By the nature of predictive algorithms, they learn from the data in much of the same way as humans learn from their life’s inputs (experiences, conversations, schooling, family, etc). Our life experiences make us inherently biased since we hold a unique perspective purely shaped by this set of experiences. Similarly, algorithms learn from the data we feed into them and spit out the perspective that the data creates: an inherently biased perspective. Say, for example, we feed a predictive model some data about 1,000 people with pending trials. While the Senate Bill is not clear on the exact inputs to the model, say we feed the model the following attributes of each person: age, gender, charge, past record, income, zip code, and education level. We exclude the person’s race from the model in an effort to eliminate racial bias. But, have we really eliminated racial bias?


Image from this article

Let’s compare two people: Fred and Marc. Fred and Marc have the exact same charge, identify as the same gender, have similar incomes, both have bachelor’s degrees, but live in different towns. The model learns from past data that people from Fred’s zip code are generally more likely to commit another crime than people from Marc’s zip code. Thus, Fred receives a higher risk score than does Marc and he awaits his trial in jail while Marc is allowed to go home. Due to the history and continuation of systemic racism in the country, neighborhoods are often racially and economically segregated, so people from one zip code may be much more likely to be people of color and lower income than those from their neighboring town. Thus, by including an attribute like zipcode, we are introducing economic and racial bias into the model even if these additional attributes are not explicitly stated. While the original goal of Senate Bill 10 was to eliminate the ability for wealth to be a determining factor in bail decisions, it inadvertently reintroduces wealth as a predictor in the algorithm through the economic bias that is woven into it. Instead of equalizing the scale in the criminal justice system, the algorithm tips the scale even further.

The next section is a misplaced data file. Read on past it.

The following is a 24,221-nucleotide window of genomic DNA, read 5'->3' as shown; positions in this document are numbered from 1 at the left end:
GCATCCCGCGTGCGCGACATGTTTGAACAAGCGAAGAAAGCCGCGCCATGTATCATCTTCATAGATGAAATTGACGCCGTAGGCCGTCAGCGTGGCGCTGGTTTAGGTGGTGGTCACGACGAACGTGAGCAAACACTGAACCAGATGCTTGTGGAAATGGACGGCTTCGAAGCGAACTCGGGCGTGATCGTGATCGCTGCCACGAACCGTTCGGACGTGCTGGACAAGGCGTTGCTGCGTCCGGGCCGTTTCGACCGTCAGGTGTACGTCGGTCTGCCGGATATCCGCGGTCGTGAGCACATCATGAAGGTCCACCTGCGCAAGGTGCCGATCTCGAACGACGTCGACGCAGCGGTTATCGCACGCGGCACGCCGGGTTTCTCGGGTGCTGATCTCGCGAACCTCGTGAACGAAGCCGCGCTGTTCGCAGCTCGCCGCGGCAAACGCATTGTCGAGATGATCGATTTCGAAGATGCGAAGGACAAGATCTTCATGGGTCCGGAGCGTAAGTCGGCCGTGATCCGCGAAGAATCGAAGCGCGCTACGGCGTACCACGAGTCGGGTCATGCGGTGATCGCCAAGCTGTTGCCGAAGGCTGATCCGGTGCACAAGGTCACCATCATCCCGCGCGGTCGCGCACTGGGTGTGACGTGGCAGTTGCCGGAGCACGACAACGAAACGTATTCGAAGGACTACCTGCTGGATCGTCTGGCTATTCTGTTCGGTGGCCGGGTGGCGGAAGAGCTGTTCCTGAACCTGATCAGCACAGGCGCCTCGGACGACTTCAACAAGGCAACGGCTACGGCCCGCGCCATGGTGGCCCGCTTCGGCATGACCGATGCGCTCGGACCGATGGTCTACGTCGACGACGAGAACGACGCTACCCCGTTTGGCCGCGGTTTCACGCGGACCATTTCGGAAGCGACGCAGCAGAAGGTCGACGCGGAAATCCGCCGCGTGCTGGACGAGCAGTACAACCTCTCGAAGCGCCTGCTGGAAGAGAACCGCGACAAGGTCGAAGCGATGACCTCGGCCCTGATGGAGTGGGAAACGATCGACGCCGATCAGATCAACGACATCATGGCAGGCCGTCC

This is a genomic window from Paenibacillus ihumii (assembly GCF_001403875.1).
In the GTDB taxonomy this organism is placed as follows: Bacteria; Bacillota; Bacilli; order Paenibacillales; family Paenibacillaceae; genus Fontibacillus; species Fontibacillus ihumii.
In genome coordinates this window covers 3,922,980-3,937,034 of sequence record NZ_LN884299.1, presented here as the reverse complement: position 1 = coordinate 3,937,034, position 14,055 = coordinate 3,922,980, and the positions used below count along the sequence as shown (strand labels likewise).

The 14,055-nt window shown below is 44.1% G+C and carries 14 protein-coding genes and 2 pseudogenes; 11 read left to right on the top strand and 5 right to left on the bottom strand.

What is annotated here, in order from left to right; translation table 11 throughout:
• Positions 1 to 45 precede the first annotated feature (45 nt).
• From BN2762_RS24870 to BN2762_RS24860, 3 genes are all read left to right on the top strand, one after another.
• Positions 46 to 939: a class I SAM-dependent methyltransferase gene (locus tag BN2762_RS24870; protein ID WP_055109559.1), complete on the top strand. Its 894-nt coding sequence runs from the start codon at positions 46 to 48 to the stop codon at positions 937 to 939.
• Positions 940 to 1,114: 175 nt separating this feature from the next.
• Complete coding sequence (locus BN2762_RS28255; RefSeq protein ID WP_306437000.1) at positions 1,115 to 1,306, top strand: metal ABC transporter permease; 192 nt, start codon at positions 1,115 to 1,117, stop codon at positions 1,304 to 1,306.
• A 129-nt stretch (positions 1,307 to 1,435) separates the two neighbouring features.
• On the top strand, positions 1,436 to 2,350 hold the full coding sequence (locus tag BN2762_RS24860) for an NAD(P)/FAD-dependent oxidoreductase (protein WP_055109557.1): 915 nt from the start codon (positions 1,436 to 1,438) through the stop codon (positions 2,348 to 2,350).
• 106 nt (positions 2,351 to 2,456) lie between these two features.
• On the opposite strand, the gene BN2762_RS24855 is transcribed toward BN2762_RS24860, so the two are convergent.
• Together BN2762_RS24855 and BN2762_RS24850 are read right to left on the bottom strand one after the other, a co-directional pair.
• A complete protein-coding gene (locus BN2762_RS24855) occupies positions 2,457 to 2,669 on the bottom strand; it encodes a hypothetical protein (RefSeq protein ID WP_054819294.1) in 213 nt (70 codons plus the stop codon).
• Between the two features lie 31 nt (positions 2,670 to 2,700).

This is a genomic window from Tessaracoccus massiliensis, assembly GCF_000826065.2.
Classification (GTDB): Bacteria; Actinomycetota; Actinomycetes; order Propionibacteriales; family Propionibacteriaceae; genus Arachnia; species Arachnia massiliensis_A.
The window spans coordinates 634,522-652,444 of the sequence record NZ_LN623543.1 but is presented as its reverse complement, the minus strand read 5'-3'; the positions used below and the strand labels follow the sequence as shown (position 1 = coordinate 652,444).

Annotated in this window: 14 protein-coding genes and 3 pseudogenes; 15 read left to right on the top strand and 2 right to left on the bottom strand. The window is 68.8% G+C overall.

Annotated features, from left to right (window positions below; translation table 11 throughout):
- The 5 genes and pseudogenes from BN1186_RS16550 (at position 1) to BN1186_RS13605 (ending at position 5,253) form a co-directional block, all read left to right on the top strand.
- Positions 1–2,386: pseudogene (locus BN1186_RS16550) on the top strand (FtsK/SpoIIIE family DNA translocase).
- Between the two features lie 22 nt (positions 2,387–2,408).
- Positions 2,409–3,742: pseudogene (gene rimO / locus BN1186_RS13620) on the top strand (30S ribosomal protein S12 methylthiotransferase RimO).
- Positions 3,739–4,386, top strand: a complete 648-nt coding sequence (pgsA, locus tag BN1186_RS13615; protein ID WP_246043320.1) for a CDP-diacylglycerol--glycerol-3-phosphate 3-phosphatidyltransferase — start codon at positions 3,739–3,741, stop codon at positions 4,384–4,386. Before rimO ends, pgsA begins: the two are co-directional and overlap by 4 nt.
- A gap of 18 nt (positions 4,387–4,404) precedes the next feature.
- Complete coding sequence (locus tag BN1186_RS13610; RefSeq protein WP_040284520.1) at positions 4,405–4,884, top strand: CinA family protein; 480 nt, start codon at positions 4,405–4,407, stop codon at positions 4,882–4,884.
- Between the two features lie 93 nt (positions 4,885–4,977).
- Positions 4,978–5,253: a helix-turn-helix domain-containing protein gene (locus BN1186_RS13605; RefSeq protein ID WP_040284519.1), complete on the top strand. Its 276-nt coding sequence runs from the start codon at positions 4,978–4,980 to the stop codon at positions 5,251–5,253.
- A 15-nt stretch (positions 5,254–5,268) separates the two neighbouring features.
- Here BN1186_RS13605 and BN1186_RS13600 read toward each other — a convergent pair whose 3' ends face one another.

Image from this article

Additionally, the purpose of cash bail is to ensure the accused will show up to their trial. While it is true that the system of cash bail can be economically inequitable, the algorithm does not seem to be addressing the primary purpose of bail. There is no part of Senate Bill 10 that helps ensure that the accused will be present at their trial.

Lastly, Senate Bill 10 allows judge discretion for any case, particularly medium risk cases. Human bias in the courtroom has historically played a big role in the inequality of our justice system today. The level of discretion the judge has to overrule the risk assessment score could re-introduce the human bias the model partly seeks to avoid. It has been shown that judges exercise this power more often to place someone in jail than they do to release them. In the time of Covid-19, going to jail has an increased risk of infection. With this heightened risk of jail, our decision system, whether that be algorithmic, monetary, and/or human centered, should err more on the side of release, not detainment.

The fundamental question is one that neither cash bail nor algorithms can answer:
How do we eliminate wealth as a determining factor in the justice system while also not introducing other biases and thus perpetuating systemic racism in the courtroom?

To Broadcast, Promote, and Prepare: Facebook’s Alleged Culpability in the Kenosha Shootings

To Broadcast, Promote, and Prepare: Facebook’s Alleged Culpability in the Kenosha Shootings
By Matt Kawa | October 9, 2020

The night of August 25, 2020 saw Kenosha, WI engrossed with peaceful protests, riots, arson, looting, and killing in the wake of the shooting of Jacob Blake. In many ways Kenosha was not unlike cities all around the country facing protests both peaceful and violent sparked by the killing of George Floyd and others by police forces. However, Kenosha manages to distinguish itself by the fact that in the midst of the responses to the untimely death of these individuals, more individuals were killed. Namely, two protestors were shot and killed, and another injured, by seventeen-year-old Antioch, IL resident, Kyle Rittenhouse.

Rittenhouse was compelled and mobilized to cross state lines, illegally (as a minor) in possession of a firearm, to “take up arms and defend out City [sic] from the evil thugs” who would be protesting, as posted by a local vigilante militia that calls themselves the Kenosha Guard. The Kenosha Guard set up a Facebook event (pictured below) entitled “Armed Citizens to Protect our Lives and Property” in which the administrators posted the aforementioned quote (also pictured).

In addition to egregious proliferation of racist and antisemitic rhetoric, the administrators of these Facebook groups blatantly promote commission of acts of violence against protestors and rioters, not only via the groups per se, but on their personal accounts as well.